The firm behind a colour-changing label has told FoodProductionDaily.com that its first product will launch commercially next year aimed at boosting food safety.
Insignia Technologies product changes colour when exposed to external influences such as oxygen, UV light and humidity levels and said it will be trialed in UK supermarkets early next year.
Novas Embedded Label is incorporated into a film lid and activated when the consumer opens the packet and triggers a timer to show a strong colour change as the food within loses freshness.
The label is aimed at cold meats and cheese but the firm said it could function with anything flushed with CO2, with the demand for Modified Atmosphere Packaging (MAP).
The first generation starts light yellow and when it becomes CO2 activated it turns dark purple. The firm said it was currently looking at the variations in between and they would need to be ‘obvious’ before they are taken to market.
The technology was developed through a Scottish Enterprise Proof of Concept Programme, carried out at the University of Strathclyde in 2010.
Stephen Currie, chief operating officer Insignia Technologies, told this publication that they plan to have a commercial product ready for May 2013.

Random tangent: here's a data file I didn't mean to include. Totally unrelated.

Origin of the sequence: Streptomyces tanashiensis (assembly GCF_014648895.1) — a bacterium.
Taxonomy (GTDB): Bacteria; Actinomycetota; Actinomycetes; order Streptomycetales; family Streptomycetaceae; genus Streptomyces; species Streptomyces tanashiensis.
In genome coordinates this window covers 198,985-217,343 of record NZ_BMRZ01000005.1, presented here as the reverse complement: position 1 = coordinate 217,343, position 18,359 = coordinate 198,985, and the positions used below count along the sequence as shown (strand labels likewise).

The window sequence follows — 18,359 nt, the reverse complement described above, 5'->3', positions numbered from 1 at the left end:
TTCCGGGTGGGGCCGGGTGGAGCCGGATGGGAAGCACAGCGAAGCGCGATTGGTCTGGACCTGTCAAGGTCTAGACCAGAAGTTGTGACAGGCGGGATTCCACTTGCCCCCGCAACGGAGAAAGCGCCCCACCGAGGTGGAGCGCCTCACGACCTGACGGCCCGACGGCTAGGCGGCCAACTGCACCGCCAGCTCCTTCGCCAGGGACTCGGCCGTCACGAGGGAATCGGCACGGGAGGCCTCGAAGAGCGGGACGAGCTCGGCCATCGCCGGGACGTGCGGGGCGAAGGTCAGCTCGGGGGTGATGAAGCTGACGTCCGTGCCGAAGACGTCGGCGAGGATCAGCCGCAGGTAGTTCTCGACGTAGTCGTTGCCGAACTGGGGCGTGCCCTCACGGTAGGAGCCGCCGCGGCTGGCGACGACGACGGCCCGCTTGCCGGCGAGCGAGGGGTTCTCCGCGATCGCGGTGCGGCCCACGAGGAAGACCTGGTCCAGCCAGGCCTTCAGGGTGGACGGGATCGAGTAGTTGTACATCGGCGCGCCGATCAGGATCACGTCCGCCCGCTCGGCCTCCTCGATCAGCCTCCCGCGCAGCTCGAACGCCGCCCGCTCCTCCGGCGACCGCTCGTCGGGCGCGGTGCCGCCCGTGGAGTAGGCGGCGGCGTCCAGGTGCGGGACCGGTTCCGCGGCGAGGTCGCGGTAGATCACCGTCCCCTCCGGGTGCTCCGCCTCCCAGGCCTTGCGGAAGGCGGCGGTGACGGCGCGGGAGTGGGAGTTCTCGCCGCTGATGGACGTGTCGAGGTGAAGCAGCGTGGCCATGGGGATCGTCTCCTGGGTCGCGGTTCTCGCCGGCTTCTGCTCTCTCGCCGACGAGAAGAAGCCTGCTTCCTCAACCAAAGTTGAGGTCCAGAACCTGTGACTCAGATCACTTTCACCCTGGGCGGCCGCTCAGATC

“We have made inroads, we are established at BioCity with a laboratory and two offices and we plan to launch by next year the colour-changing label which is our main product.
“We have an ambitious growth plan of £5m revenue within three years and by 2017 an annual turnover of £40m.”
BioCity, based in Scotland, is a research and development facility including processing and storage.
Currie added that the firm has a trial early next year with major UK retailers and supermarkets.
“We will target the UK first but there are already three US based retailers interested and French and German retailers, so we will go in that order before looking to expand globally.”
The firm launched in August 2012 as a result of a merger between the intelligent inks business Insigniapack and a spin-out company from the University of Strathclyde (Novas Technologies) which was the result of a successful project looking at smart plastics for the food industry.
Insigniapack previously developed a range of intelligent inks for use as sensors in food packaging, while Novas Technologies are experts in smart pigment technology.
The film from Insignia Technologies goes to the label converter and is incorporated when they make the top film, making it easier for the food packer.
“There are other technologies out there, we know that, but our patented integration of labels into the packaging offer extra value for the retailer.”
When asked what the aim was for the labels, he said: “Every CO2 product to include a Novas embedded level, it might be that not everyone takes it up, but it will help improve food safety and avoid unnecessary food waste.”
The firm has a range of other products, including two based on food safety and diverting waste away from landfill.
Novas CO2 Indicator Pigment is a specialized pigment for use in plastic packaging which shows a clear colour change when packaging has been damaged on products packed in a modified atmosphere.
Waste Watch Food Fresh indicators can be applied in home and change colour over time to act as a visual reminder that food may be past its best.